A double dose of wax museums kickstar this week’s Halloween reviews as I compare and contrast Mystery of the Wax Museum with its remake, House of Wax. (We’re going to pretend the 2005 remake doesn’t exist.) Mystery and House are practically the same movie, albeit the latter boasts a larger leading man in comparison to the former’s legendary director. Each movie has their own merits and changes due to the Production Code, while neither one is really the picture of perfection.
Mystery of the Wax Museum – Ivan Igor (Lionel Atwill) is the owner/head sculptor of a decrepit wax museum that is losing business. His business partner realizes the museum would make a profit via insurance claims and sets the place on fire. Igor makes it out, but a series of bizarre murders ends up tying back to the museum. Brassy girl reporter Florence Dempsey (Glenda Farrell) decides to investigate, only to realize her roommate Charlotte (Fay Wray) might be in danger.
House of Wax – Professor Henry Jarrod (Vincent Price) is the sculptor who loses his wax museum, in a plot that’s 99% the same. In lieu of Farrell’s reporter we have mild-mannered Sue Allen (Phyllis Kirk) who starts investigating the wax museum after her roommate Cathy (Addams Family star Carolyn Jones) is murdered.
Both movies are incredibly similar if the above plots indicate anything; both involve a lonely sculptor losing his life’s work and taking to turning dead bodies into living wax statues. The widest difference between the two is tone. Mystery of the Wax Museum is very light, bordering on comedic, with Glenda Farrell’s wise-cracking reporter looking into various mysteries tying back into the wax museum. With such an emphasis on Farrell, it’s easy to see this as “Torchy Blane and the Mystery of the Wax Museum.” The 1933 time period also puts it in the Pre-Code era so you get prominent lady nipples on the wax figure being sculpted, one of the characters is called a junkie, and Farrell asks a cop “How’s your sex life?” Twenty years later and that’s all gone.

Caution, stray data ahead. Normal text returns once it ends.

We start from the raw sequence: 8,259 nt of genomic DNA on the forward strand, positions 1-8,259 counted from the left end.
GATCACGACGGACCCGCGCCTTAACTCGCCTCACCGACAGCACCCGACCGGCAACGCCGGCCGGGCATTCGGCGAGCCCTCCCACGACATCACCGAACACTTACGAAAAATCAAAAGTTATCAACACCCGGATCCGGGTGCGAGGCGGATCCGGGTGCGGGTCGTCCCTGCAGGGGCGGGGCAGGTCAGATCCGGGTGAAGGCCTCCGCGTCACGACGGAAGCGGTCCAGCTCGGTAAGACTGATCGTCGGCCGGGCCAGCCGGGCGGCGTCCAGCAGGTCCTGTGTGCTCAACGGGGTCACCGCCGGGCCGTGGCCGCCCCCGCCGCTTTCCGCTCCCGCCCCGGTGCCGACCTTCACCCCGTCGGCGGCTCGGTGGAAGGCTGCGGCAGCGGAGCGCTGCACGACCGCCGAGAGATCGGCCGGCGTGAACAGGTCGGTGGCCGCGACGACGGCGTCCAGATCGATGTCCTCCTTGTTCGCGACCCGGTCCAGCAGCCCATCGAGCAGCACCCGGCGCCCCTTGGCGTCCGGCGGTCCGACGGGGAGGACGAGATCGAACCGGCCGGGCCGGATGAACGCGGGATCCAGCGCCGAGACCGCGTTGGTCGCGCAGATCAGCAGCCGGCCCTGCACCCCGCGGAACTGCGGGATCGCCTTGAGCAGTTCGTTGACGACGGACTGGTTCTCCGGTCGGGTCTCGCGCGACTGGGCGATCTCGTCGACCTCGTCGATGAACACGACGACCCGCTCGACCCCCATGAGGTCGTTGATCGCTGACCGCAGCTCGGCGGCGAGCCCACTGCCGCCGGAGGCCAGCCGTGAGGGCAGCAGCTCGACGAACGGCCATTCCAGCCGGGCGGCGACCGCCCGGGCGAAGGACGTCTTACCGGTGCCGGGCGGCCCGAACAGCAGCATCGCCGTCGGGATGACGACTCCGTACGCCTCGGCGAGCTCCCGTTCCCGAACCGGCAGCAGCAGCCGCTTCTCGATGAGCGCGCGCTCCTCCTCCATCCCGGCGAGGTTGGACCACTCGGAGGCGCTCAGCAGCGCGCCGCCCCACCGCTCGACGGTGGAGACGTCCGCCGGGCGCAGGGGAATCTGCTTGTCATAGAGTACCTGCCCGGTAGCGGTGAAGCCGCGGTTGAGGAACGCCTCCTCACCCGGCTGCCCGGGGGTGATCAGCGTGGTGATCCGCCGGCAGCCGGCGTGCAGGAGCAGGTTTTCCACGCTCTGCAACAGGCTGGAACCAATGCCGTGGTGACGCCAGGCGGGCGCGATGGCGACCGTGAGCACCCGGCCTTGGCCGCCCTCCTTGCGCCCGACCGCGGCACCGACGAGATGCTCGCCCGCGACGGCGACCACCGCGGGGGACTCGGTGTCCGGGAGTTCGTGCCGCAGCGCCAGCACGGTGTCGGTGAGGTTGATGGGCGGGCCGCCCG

House of Wax is the better known wax museum film due to Price’s leading man status as a horror star by 1953. (Casablanca director Michael Curtiz helmed the original film; Andre De Toth directed this.) Where Mystery was Farrell’s film, House is all about Price. Price plays Jarrod as a lonely, overly theatrical hermit who calls his statues “people.” Every line is filled with Shakespearean pathos, like Price is reading a book of quotes. He’s great, as he was in every horror film he appeared in, but it lends a hokey quality to the film. Lionel Atwill in Mystery is more reserved, creepy, and incidental. Mystery of the Wax Museum is a film about a wax museum, whereas House of Wax is a film about a sculptor gone mad. (A young Charles Bronson is given Atwill’s character name of Igor, but it’s perceived more as a callback to the Universal horror assistant instead of a tribute to the earlier film.)